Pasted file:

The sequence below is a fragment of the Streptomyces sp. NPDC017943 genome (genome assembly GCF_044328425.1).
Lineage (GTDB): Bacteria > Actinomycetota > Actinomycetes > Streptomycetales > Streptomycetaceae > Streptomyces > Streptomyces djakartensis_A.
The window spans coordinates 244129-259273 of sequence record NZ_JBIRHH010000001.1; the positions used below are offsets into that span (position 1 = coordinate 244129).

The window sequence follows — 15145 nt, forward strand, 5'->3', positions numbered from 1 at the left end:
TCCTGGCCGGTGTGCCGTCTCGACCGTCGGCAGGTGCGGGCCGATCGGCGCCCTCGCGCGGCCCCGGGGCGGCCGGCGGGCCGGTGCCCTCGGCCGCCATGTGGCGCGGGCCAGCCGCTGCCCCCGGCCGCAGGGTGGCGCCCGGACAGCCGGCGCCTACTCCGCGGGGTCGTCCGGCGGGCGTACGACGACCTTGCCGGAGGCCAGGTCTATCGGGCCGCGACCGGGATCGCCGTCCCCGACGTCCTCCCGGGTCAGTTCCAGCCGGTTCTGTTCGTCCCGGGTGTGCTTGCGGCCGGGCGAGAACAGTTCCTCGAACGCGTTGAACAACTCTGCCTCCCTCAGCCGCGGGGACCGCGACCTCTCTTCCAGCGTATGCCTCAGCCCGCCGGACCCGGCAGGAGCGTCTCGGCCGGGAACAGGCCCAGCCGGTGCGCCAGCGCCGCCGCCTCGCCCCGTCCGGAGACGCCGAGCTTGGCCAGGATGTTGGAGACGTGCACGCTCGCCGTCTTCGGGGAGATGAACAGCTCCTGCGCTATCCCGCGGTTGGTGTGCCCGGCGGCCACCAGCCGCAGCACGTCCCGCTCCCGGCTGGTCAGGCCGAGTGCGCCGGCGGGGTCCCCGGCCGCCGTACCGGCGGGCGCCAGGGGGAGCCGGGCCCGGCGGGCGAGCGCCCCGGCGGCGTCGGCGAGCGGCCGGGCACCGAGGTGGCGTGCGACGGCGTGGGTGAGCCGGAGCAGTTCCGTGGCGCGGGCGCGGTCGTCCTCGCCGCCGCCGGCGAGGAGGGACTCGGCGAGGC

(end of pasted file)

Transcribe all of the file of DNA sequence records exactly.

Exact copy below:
The sequence below is a fragment of the Streptomyces sp. NPDC017943 genome (genome assembly GCF_044328425.1).
Lineage (GTDB): Bacteria > Actinomycetota > Actinomycetes > Streptomycetales > Streptomycetaceae > Streptomyces > Streptomyces djakartensis_A.
The window spans coordinates 244129-259273 of sequence record NZ_JBIRHH010000001.1; the positions used below are offsets into that span (position 1 = coordinate 244129).

The window sequence follows — 15145 nt, forward strand, 5'->3', positions numbered from 1 at the left end:
TCCTGGCCGGTGTGCCGTCTCGACCGTCGGCAGGTGCGGGCCGATCGGCGCCCTCGCGCGGCCCCGGGGCGGCCGGCGGGCCGGTGCCCTCGGCCGCCATGTGGCGCGGGCCAGCCGCTGCCCCCGGCCGCAGGGTGGCGCCCGGACAGCCGGCGCCTACTCCGCGGGGTCGTCCGGCGGGCGTACGACGACCTTGCCGGAGGCCAGGTCTATCGGGCCGCGACCGGGATCGCCGTCCCCGACGTCCTCCCGGGTCAGTTCCAGCCGGTTCTGTTCGTCCCGGGTGTGCTTGCGGCCGGGCGAGAACAGTTCCTCGAACGCGTTGAACAACTCTGCCTCCCTCAGCCGCGGGGACCGCGACCTCTCTTCCAGCGTATGCCTCAGCCCGCCGGACCCGGCAGGAGCGTCTCGGCCGGGAACAGGCCCAGCCGGTGCGCCAGCGCCGCCGCCTCGCCCCGTCCGGAGACGCCGAGCTTGGCCAGGATGTTGGAGACGTGCACGCTCGCCGTCTTCGGGGAGATGAACAGCTCCTGCGCTATCCCGCGGTTGGTGTGCCCGGCGGCCACCAGCCGCAGCACGTCCCGCTCCCGGCTGGTCAGGCCGAGTGCGCCGGCGGGGTCCCCGGCCGCCGTACCGGCGGGCGCCAGGGGGAGCCGGGCCCGGCGGGCGAGCGCCCCGGCGGCGTCGGCGAGCGGCCGGGCACCGAGGTGGCGTGCGACGGCGTGGGTGAGCCGGAGCAGTTCCGTGGCGCGGGCGCGGTCGTCCTCGCCGCCGCCGGCGAGGAGGGACTCGGCGAGGC